DBCC LOGINFO() returns information about each of the VLFs in a database’s transaction log, including the status. DBCC LOGINFO() will return a status of 2 for active VLFs and a status of 0 for free VLFs. By tracking VLFs rate of status change, I can get an idea of how much activity is being written to the transaction log.

I needed to determine the rate databases on an instance were generating log records. To do this, I wrote the stored procedure below to track the status of virtual log files in each database log file using DBCC LOGINFO(). I have a job scheduled every 15 minutes to write the results to a table for analysis.

The result set of DBCC LOGINFO() added the recoveryunitid column, making separate temp tables necessary for SQL Server 2008 and SQL Server 2012. I initially tried using conditional logic to create the version-specific schema but found SQL Servedr will not let you run two CREATE TABLE statements for the same object in a script. Thanks to Keith Buck for the suggestion of creating both temp tables and using conditional logic to determine which table to use.

This version uses Aaron Bertrand’s (b|t) sp_foreachdb, which is on my short list of the coolest things on the Internet. I highly recommend you use it. If you cannot, the procedure is easily modified to use sp_msforeachdb. Though I really recommend you use it (here are some reasons you should).

/*---------------------------------------------------------------
Created By - Frank Gill
Created On - 2014-04-23

usp_VLFTracker

Procedure dumps the contents of DBCC LOGINFO() to a temp table
for each database on the instance. The output of DBCC LOGINFO()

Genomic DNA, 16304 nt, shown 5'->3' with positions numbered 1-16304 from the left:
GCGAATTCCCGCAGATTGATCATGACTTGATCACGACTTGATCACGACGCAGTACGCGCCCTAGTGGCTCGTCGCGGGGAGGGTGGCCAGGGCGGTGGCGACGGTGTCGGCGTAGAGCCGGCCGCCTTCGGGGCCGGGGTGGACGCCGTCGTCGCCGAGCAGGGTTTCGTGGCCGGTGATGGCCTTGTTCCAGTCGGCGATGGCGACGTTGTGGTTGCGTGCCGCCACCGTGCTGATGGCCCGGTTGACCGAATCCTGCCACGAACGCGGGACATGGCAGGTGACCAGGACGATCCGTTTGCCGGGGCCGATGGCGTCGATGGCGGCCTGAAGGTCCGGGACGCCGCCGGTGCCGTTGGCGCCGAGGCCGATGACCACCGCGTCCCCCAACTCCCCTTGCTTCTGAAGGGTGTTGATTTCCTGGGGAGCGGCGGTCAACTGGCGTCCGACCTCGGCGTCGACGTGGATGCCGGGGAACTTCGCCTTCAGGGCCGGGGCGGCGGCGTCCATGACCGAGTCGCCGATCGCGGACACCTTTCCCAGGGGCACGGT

changed with SQL Server 2012, making two different temp tables
necessary. After the results of DBCC LOGINFO() are gathered for 
each database, they are written to a permanent table for 
analysis.
---------------------------------------------------------------*/


USE yourdbname
GO

-- Drop stored procedure if it already exists
IF EXISTS (
  SELECT * 
    FROM INFORMATION_SCHEMA.ROUTINES 
   WHERE SPECIFIC_SCHEMA = N'dbo'
     AND SPECIFIC_NAME = N'usp_VLFTracker' 
)
   DROP PROCEDURE dbo.usp_VLFTracker
GO

CREATE PROCEDURE dbo.usp_VLFTracker

AS

	CREATE TABLE #vlf2008
	(fileid INT
	,filesize BIGINT
	,startoffset BIGINT
	,fseqno INT
	,vlfstatus INT
	,parity INT
	,createlsn NUMERIC(25,0))
	
	CREATE TABLE #vlf2012
	(recoveryunitid INT
	,fileid INT
	,filesize BIGINT
	,startoffset BIGINT
	,fseqno INT
	,vlfstatus INT
	,parity INT
	,createlsn NUMERIC(25,0))

	CREATE TABLE #vlfdb
	(dbname SYSNAME
	,currentts DATETIME
	,fileid INT
	,filesize BIGINT
	,vlfstatus INT)
	
	DECLARE @version VARCHAR(20)
	
	SELECT @version = CAST(SERVERPROPERTY('ProductVersion') AS VARCHAR)

	IF SUBSTRING(@version,1,2) = '10'
	BEGIN
		
		EXEC sp_foreachdb @command = N'